Riding over sidewalk cracks
dcosmos last edited by
@bmtka I'll second this strategy for tackling little ledges. I make sure that I'm not decelerating too much and then level off before hitting the lip. I tend to push the front pad forward as the board bounces up which causes the motor to rev a little making the "landing" a little sketchy but I've gotten used to it. Again, the most important thing is to get light on the board before hitting an obstacle with knees bent and legs loose. If you've ridden thru gravel or grass on a traditional skateboard, it's the same preparedness.
parrothd last edited by parrothd
Yep, crouch down then just before hitting the bump you wanna pop up, the more weight you get off the board the easier it is..
Personally the first one looks kinda high and straight up and down, I'd just hit the grass for that one, the second is a lot easier.
Franky last edited by
I agree with others. Hop your weight up. You can overcome a lot with practice.
njcustom last edited by
I would take the grass in this case.. Crack kills you know... :joy:
SC720 last edited by
Build up some speed and barge over it...then go check on your mama's back.
MichaelW last edited by
Over three inches incline and I take the grass or walk around... That whole get to the crack and hop up thing... not for me... lol...
chabis last edited by chabis
@amyt2205 you could also "stomp down" as suggested by another user in another thread.. that mostly works fine. but it's really just about practice. i was afraid to go over cracks like these at first too. now not so much. i recommend you to ride offroad for some time and you'll notice the confidence boost you have when going back to shredding on asphalt. it really makes a difference.
edit: riding on gravel-roads is what i meant. not truely getting offroad if you're on the beginner side of the spectrum ;-)
boomtho last edited by
As some have mentioned, it takes practice. I kinda of almost jump, but more or less just make my body weight lighter and let the board handle it. Not sure if that makes sense? But either way, you can't just cruise down sidewalk (or anywhere) without constantly paying attention to the tiny changes in terrain. Kind of hurts the cockiness factor haha.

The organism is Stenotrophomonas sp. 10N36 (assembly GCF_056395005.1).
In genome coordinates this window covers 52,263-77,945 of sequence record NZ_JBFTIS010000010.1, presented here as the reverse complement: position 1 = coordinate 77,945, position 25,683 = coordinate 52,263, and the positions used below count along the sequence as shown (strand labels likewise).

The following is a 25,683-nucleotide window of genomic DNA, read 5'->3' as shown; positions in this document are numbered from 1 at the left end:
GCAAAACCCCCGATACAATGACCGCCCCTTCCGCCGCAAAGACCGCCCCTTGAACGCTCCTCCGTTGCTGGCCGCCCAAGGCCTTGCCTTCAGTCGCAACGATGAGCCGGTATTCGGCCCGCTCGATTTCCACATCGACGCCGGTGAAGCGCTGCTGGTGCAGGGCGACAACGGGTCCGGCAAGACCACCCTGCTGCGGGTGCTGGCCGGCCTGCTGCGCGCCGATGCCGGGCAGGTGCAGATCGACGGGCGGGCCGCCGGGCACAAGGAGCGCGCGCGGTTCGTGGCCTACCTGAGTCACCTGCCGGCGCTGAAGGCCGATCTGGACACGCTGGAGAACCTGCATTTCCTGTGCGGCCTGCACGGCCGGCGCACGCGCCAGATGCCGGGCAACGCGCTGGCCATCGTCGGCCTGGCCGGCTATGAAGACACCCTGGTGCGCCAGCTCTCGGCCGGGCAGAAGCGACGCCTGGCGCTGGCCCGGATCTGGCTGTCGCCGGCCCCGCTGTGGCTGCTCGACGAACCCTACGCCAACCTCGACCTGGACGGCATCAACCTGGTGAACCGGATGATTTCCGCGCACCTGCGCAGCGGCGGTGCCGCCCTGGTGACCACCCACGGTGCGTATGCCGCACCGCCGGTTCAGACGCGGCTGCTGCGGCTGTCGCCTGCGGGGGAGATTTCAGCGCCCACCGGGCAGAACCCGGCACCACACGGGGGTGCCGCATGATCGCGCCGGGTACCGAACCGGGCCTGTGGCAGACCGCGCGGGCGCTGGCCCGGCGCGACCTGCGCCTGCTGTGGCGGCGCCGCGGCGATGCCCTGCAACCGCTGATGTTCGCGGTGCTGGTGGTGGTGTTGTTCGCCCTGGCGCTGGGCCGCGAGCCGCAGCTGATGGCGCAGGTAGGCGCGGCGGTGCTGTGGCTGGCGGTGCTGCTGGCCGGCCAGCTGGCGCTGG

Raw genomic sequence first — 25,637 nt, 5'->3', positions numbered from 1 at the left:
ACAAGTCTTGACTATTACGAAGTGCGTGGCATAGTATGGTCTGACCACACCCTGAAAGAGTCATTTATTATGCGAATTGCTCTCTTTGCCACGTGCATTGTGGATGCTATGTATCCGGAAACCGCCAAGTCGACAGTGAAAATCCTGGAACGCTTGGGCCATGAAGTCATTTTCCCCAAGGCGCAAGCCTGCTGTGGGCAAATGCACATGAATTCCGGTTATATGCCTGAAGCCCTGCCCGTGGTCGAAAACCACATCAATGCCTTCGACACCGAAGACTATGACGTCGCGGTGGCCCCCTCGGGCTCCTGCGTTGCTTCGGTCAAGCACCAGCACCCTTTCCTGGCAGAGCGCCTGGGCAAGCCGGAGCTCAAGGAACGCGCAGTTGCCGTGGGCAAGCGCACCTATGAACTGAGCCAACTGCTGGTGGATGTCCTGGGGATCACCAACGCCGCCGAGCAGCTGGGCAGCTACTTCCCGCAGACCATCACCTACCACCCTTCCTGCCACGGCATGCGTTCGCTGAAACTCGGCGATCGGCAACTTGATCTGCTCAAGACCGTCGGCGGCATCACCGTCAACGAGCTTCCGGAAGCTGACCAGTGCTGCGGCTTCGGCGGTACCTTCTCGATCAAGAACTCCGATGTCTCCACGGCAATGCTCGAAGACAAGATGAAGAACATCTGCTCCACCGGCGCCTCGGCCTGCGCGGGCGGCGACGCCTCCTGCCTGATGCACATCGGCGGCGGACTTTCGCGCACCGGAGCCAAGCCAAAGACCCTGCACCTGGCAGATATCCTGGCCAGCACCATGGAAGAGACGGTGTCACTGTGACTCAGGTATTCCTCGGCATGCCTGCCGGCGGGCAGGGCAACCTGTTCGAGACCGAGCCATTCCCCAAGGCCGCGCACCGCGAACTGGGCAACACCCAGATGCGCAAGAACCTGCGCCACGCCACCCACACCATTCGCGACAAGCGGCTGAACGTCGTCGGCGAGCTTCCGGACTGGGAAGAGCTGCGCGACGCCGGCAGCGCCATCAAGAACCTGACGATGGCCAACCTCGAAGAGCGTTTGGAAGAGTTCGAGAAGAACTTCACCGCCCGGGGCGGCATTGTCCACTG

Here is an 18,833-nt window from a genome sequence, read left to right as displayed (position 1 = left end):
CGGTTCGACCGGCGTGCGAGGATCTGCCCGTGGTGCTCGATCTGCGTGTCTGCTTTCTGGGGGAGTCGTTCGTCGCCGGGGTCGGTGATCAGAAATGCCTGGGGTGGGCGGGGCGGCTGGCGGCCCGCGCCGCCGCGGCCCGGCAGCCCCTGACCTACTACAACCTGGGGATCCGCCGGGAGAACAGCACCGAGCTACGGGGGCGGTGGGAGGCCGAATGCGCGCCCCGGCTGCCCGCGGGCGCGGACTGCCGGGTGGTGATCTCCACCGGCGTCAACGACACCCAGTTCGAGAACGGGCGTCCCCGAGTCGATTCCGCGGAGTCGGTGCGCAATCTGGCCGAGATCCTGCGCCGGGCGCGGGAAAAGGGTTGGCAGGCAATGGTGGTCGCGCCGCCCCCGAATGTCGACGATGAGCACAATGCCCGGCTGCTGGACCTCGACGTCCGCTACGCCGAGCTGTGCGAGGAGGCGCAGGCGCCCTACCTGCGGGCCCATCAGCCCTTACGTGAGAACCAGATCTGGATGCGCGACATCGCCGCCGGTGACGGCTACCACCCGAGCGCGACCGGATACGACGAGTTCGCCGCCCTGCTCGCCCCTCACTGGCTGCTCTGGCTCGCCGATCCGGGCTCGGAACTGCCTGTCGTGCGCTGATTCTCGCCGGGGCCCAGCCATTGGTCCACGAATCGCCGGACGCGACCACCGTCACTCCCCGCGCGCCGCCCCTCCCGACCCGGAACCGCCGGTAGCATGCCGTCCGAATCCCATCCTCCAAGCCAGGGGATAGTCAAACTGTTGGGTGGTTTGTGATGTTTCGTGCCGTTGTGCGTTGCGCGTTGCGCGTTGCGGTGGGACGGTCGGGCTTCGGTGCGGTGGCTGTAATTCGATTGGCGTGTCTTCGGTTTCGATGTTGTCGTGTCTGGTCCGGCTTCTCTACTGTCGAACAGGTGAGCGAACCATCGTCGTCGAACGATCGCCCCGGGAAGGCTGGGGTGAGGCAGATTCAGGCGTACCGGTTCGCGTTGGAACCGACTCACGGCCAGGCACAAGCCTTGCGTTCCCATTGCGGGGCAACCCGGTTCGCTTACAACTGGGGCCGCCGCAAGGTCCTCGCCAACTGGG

TonyGDTLA last edited by
@boomtho I go over metal tracks a lot. Pretty elevated. I weight distribute as others have said here.
shaunabe last edited by
One thing you might also want to try, is approaching at an angle. The main differences is that the board doesnt bounce. The sensation is a little odd at first, but seems to work pretty well.
atl1wheelin last edited by
Heres a video I made for what your encountering. Rest assured, with practice you'll laugh at yourself down the road that you had trouble getting over this. https://www.youtube.com/watch?v=gPtmzLt48tA
Same movement for curbs or cracks like that. Good luck! You got this!
thegreck last edited by
@amyt2205 I was running late for catching the train this morning and took a sidewalk I haven't been on yet. Suddenly I was nearly on top of a crack that looked very similar to the one in your photo, and didn't have time to do anything but brace for it and try to deweight the board a bit.
I rolled over it like it wasn't even there, then laughed to myself for worrying about it and kept riding.
BTW, I made it to the station with time to spare. I love riding this thing to work; my commute was never anything but a complete drag before, and now I look forward to it.
sonny123 last edited by
Talk about Onewheeling.
This man is a human spring..
amyt2205 last edited by
Thanks, guys for all your helpful suggestions. I went out this evening (thank you daylight savings time!) and was able to go over a few small cracks following your tips. Still not tackling the big one pictured above, but maybe in time...lots and lots of time... Anyway, I will keep practicing and building my skills. Also, whoever suggested riding off road had a great idea. I rode for a little while on a playground with a grass field and dirt track, and it helped get me used to the idea that having the board wobble around a little under my feet isn't a sign of imminent disaster. That helped me feel more confident on pavement too. Once again, I hugely appreciate the Onewheel community and all your advice and encouragement!
Cam last edited by
Maybe try deflating the tire a bit so that it will absorb the bump.